Deepa Gahlot throws light on a less-successful Balraj Sahni starrer about the plight of farmers
Dharti Ke Lal (1946)
As the farmers’ stir rocks our country, and draws attention to the men and women who slog to put food on our tables, it is worth watching a film that portrayed the plight of farmers, made by a man whose writing and cinema was always socially and politically aware—Khwaja Ahmad Abbas.
Dharti Ke Lal (1946), co-scripted by Abbas and Bijon Bhattacharya, based on a play, Nabanna, by the latter and a story, Annadaata by Kishan Chander, the film predated Bimal Roy’s Do Bigha Zamin (1953), which is also about the calamity befalling a farmer, and is credited with heralding neo-realism in Indian cinema. Balraj Sahni was the common factor in both films.
It was Abbas’s first film as director, and he had the courage to show the audience poverty and suffering of the farmer, crushed under the manmade Bengal famine of 1943 in which five million people reportedly died of hunger.
The film was produced by the Indian People’s Theatre Association (IPTA), the group of activists who reached out all over India with their plays reflecting the reality of the underprivileged. That explained the presence of IPTA members Sahni, Bengal’s theatre legends Sombhu and Tripti Mitra and Zohra Sehgal in the list of actors. Along with professional actors, Abbas had cast real farmers and workers, who brought to the screen a rare power, that made up for the rawness of the filmmaker and its stagey look.
Dharti Ke Lal, is set during World War II, when the poor farmer was pitted against cruel zamindars, greedy moneylenders and an apathetic urban population, not to mention the indifferent British rulers of the time. Starving in their villages, the farmers moved to cities, where their misery was multiplied, and hungry people dropped dead in the streets. The opening of the film, with a boat sailing over calm waters (with Ravi Shankar’s music as accompaniment) plays to the city person’s mental picture of a bucolic rural setting. The actual horror of village life hits later.
In the fictional village of Aminpur in Bengal, Samaddar Pradhan (Sombhu Mitra) lives with his wife (Usha Dutt), elder son Niranjan (Balraj Sahni), elder daughter-in-law Binodini (Damayanti, Balraj Sahni’s real-life spouse) and younger son Ramu (Anwar Mirza).
To pay for Ramu’s wedding to Radhika (Tripti Mitra), Pradhan sells his stock of grains to the avaricious Kalijan Mahajan, who is hoarding rations to sell at high prices in the black market. Soon, there is a food scarcity in the village, while Mahajan’s granary is full.
Pradhan’s family gets into debt with Mahajan, promising him their next harvest and putting their thumb impressions on ledgers they cannot read, in effect signing off their lives to him. When Ramu’s baby is born, and there is no food in the house, the family loses its cow to the zamindar for not paying their lagaan. Ramu wants his father and brother to sell their land and they angrily tell him that they cannot sell their mother. He decides to try his luck in the city. When others in the village start dying, there is an exodus of the survivors to Calcutta—including the Pradhan family– where they end up begging and scavenging for scraps, while the rich feast in their mansions.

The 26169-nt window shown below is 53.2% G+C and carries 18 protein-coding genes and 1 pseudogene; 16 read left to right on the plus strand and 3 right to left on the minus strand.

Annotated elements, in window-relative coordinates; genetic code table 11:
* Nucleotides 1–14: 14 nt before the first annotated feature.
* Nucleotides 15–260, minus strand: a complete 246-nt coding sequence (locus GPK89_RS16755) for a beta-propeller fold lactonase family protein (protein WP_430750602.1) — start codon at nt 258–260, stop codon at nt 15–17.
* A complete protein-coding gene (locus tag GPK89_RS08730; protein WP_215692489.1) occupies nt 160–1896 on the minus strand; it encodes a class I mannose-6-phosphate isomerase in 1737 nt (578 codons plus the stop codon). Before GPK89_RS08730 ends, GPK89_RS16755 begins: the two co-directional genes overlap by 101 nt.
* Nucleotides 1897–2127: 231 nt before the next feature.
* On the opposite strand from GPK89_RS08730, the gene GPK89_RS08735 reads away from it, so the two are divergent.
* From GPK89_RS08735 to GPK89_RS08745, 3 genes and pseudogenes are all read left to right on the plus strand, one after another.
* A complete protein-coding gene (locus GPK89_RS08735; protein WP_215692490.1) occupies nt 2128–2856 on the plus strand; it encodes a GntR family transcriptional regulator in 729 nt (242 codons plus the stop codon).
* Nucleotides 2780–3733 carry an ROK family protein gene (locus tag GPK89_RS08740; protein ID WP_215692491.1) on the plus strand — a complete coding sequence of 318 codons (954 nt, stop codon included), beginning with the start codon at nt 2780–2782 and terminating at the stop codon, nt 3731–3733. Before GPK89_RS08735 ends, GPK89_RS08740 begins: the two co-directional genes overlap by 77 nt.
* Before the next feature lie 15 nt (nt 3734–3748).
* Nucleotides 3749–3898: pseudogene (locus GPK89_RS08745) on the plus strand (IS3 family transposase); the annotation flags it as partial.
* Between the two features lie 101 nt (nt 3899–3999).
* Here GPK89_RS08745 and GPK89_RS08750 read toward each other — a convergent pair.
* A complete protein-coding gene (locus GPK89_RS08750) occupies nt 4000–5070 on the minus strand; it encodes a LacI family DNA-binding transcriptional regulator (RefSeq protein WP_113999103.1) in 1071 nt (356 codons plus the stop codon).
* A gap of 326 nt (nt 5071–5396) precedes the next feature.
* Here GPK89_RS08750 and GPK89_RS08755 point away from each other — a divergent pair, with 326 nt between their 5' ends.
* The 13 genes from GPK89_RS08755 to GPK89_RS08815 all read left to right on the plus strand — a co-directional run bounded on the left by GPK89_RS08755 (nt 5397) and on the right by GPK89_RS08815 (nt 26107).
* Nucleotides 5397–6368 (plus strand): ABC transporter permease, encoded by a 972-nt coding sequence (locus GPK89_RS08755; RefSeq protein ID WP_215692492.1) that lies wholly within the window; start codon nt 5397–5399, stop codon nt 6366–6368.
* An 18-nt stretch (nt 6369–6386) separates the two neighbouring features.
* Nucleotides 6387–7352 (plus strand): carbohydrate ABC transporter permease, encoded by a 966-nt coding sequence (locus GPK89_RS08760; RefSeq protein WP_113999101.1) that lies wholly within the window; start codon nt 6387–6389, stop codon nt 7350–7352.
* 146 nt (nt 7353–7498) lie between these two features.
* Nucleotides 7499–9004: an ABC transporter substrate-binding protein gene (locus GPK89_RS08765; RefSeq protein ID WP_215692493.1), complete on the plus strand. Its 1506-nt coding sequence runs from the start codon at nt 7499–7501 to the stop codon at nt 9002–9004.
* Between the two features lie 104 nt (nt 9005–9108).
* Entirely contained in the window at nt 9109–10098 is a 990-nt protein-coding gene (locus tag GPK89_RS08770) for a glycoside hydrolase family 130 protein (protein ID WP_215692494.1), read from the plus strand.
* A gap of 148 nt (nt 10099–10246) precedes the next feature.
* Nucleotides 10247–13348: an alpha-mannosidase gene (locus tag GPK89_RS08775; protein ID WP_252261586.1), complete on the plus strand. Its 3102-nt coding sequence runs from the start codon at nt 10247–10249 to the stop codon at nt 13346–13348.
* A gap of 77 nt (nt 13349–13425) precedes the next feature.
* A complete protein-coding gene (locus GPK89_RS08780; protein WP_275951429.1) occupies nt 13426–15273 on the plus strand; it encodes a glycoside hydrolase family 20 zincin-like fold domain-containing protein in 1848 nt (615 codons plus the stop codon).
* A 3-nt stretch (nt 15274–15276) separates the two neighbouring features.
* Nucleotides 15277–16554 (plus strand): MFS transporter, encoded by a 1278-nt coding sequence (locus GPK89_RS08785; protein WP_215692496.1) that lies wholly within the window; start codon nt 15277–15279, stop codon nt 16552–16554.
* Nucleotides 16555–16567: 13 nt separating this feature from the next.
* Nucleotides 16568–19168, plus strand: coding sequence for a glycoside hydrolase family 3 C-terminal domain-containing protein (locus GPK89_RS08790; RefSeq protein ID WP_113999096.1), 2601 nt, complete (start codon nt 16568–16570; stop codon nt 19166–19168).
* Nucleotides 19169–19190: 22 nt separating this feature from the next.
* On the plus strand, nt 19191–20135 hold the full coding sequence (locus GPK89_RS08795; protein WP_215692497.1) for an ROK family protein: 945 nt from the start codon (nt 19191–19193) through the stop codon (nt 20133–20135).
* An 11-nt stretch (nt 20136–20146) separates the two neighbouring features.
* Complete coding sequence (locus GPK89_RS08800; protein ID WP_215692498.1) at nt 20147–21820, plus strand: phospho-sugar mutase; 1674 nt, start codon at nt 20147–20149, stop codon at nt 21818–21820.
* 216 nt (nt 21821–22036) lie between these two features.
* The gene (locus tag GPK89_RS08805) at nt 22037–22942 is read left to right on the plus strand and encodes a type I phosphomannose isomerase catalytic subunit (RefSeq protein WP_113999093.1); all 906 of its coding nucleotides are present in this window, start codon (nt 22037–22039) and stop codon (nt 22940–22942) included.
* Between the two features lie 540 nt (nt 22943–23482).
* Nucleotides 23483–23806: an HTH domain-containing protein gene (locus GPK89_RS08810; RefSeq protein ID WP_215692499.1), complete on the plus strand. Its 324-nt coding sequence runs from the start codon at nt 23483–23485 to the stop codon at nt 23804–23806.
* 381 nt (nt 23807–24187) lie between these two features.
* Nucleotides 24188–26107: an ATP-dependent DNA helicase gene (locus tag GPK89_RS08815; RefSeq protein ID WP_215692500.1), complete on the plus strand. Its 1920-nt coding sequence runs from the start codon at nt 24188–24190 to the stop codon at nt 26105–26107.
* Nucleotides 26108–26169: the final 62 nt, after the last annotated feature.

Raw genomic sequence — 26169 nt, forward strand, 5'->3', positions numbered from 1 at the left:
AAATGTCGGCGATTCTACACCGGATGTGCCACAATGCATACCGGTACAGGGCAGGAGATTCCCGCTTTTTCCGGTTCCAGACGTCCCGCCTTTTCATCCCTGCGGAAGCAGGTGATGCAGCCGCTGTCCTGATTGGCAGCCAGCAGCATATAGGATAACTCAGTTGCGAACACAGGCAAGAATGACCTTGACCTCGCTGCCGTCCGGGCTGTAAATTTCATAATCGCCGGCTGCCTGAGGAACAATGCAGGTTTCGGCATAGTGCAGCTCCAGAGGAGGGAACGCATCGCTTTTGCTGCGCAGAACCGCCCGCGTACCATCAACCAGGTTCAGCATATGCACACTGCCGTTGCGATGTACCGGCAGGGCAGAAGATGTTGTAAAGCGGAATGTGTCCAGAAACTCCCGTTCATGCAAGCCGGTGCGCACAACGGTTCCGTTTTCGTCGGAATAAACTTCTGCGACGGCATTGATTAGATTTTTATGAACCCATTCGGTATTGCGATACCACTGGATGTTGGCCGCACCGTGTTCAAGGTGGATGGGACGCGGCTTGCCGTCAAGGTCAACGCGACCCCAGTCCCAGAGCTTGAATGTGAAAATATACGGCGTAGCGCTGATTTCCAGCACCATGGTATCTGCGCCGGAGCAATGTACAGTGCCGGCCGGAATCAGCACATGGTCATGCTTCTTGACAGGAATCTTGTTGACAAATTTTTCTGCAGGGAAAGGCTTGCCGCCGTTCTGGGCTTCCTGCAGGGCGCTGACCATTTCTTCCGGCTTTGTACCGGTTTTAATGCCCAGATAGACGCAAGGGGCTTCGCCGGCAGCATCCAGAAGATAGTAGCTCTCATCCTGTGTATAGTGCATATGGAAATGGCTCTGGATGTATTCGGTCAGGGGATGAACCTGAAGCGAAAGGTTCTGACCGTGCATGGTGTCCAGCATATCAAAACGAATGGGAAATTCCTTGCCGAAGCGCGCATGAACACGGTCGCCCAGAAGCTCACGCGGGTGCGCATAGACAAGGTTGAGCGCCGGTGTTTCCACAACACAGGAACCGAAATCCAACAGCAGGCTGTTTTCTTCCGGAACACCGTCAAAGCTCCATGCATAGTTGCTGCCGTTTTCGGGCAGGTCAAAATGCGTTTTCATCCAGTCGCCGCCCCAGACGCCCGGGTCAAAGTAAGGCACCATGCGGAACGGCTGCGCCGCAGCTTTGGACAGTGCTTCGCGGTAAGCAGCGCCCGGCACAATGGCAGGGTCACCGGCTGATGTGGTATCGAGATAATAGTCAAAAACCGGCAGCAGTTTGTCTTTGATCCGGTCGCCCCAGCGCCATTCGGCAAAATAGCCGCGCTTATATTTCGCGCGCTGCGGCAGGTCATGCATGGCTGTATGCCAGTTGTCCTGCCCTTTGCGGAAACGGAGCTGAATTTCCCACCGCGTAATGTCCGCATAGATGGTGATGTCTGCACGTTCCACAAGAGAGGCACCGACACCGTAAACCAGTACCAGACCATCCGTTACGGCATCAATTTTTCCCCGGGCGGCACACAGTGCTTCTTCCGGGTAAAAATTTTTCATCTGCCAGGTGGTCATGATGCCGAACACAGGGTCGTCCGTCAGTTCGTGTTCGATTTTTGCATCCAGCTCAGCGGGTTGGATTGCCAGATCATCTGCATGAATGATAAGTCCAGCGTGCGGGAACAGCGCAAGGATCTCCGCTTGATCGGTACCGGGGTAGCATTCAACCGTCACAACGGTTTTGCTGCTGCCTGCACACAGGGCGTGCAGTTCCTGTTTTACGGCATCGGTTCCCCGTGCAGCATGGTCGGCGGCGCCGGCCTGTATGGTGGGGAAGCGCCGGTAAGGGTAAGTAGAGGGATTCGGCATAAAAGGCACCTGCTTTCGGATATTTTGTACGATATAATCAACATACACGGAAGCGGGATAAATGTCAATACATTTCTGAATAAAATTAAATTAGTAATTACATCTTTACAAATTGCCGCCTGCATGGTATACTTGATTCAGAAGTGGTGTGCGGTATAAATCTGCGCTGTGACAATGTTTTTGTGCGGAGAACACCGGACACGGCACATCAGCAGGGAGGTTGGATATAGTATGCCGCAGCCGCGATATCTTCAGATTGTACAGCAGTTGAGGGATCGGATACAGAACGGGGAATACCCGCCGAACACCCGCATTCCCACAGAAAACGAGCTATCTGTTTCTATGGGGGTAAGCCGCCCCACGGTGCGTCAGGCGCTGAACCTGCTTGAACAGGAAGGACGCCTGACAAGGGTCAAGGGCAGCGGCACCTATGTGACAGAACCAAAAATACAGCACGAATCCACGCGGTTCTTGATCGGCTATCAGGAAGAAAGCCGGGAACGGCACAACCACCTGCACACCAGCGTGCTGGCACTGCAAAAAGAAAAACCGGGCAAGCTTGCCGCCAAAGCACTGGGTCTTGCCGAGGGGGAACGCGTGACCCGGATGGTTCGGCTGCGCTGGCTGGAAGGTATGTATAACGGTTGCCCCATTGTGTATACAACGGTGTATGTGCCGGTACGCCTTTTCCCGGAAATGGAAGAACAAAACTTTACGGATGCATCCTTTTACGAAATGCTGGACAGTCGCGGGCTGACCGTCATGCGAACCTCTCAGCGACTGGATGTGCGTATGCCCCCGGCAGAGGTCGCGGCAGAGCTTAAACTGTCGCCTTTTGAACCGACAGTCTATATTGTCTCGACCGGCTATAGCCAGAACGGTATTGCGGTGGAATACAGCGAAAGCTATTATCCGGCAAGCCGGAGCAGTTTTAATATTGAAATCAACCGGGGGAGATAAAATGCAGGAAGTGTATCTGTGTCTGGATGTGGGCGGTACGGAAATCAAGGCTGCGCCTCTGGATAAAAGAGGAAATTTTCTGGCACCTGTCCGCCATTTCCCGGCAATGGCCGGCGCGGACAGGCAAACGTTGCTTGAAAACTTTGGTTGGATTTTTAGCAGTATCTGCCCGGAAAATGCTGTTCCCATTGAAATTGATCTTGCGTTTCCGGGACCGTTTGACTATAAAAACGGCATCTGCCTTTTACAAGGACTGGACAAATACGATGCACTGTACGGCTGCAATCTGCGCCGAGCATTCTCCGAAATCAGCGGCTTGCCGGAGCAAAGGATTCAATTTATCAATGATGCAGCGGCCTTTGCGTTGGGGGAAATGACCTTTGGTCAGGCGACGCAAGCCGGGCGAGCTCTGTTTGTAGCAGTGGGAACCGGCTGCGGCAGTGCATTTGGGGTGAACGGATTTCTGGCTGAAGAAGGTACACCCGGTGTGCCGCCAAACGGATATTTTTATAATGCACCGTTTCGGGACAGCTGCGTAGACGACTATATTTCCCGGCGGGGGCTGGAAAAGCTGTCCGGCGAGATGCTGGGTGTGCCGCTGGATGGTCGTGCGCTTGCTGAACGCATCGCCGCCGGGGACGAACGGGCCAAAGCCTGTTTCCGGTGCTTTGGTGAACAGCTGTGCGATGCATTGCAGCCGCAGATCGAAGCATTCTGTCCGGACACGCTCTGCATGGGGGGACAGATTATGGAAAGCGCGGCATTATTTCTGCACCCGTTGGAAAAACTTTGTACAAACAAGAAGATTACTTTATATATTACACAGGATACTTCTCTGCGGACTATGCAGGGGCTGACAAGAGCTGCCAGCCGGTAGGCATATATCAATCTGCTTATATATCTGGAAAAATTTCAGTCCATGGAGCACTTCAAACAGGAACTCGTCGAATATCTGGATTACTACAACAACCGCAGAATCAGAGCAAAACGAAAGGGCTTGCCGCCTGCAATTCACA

Communal discord rears its head in times of despair. Ramu loses his job as a rickshaw puller and turns to alcohol. Radhika is forced to prostitute herself in exchange for milk for her child, which is stolen by her mother-in-law, mad with hunger. A helpless Niranjan can only watch his father dying and his family disintegrating. He finds help and encouragement from a relief worker, Shambhu (Mahendra Nath), which gives him the courage to make a plea for collective farming to others like himself.
In the city, a desperate Ramu tries pimping and is aghast to find that the woman he is striking a deal for is his own wife. Niranjan and some other villagers return to Aminpur. He rallies other farmers to work hard and aim for a bumper harvest that will rescue them from their abject poverty. Ramu and Radhika, who have been cut off from their roots by their guilt and shame, can only watch wistfully from afar.
Despite the stark realism of the narrative, Abbas used songs to underline the emotions—Bhookha Hai Bengal, Ab Na Zabaan Pe Taale Dalo, Bitey Ho Sukh Ke Din and others—not popular numbers, but apt in the film.
The film won awards, was hailed by critics in India and abroad. It did not do well at the box-office; sadly, communal riots broke out when it was released and wrecked its already shaky commercial prospects. But it remains an important film—one of the few that documented a forgotten Indian tragedy.